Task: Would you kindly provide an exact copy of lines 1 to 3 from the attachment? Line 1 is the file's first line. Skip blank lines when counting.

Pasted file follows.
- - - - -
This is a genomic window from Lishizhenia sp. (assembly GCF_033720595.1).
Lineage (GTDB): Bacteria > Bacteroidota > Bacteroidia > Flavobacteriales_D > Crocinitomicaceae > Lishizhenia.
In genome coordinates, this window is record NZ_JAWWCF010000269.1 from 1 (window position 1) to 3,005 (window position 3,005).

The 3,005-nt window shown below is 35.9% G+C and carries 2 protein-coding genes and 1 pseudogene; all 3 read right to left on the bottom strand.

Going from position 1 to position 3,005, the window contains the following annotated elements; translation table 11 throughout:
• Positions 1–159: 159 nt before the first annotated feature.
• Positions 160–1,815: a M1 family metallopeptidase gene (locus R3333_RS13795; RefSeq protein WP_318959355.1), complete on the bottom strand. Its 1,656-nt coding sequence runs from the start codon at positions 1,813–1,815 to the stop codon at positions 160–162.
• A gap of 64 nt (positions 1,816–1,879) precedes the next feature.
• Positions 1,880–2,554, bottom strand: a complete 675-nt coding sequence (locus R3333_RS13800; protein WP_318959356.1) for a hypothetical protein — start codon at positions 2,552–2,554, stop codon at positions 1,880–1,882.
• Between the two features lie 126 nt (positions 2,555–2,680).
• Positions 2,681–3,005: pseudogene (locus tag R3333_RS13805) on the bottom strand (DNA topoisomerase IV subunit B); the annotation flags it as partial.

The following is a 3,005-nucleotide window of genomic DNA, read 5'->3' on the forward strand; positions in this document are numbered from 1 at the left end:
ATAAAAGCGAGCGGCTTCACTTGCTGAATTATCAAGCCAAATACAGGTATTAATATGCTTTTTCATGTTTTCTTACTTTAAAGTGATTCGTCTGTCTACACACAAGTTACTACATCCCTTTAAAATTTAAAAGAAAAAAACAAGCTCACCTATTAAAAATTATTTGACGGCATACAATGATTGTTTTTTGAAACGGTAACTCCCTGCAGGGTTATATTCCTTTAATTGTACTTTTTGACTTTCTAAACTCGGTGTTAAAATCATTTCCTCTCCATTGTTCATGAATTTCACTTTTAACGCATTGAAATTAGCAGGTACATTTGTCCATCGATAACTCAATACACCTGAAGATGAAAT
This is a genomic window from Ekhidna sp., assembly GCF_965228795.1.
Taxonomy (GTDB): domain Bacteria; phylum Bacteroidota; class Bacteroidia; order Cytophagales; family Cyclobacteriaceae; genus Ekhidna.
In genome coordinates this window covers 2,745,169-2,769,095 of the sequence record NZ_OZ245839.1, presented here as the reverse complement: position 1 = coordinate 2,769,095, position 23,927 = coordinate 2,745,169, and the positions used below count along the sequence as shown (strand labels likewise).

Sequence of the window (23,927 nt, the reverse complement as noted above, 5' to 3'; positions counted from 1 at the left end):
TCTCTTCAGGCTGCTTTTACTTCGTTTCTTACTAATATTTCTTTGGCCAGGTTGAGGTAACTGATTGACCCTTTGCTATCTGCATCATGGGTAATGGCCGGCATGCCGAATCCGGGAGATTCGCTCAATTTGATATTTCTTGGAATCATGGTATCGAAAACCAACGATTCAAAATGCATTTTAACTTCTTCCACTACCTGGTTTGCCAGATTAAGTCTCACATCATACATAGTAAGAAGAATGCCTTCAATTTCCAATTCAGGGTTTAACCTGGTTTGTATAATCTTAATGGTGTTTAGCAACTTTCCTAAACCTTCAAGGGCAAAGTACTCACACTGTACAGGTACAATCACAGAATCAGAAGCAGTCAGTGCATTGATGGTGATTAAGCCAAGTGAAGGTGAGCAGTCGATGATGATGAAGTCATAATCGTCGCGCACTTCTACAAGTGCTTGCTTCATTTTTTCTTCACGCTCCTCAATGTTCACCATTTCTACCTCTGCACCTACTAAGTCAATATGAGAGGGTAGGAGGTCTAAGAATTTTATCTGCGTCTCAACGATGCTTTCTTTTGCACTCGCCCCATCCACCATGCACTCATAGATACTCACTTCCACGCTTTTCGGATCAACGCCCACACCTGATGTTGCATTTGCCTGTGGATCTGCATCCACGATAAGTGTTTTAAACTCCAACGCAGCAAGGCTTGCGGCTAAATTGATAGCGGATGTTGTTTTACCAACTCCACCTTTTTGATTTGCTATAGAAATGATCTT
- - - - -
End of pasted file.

This is a genomic window from Lishizhenia sp. (assembly GCF_033720595.1).
Lineage (GTDB): Bacteria > Bacteroidota > Bacteroidia > Flavobacteriales_D > Crocinitomicaceae > Lishizhenia.
In genome coordinates, this window is record NZ_JAWWCF010000269.1 from 1 (window position 1) to 3,005 (window position 3,005).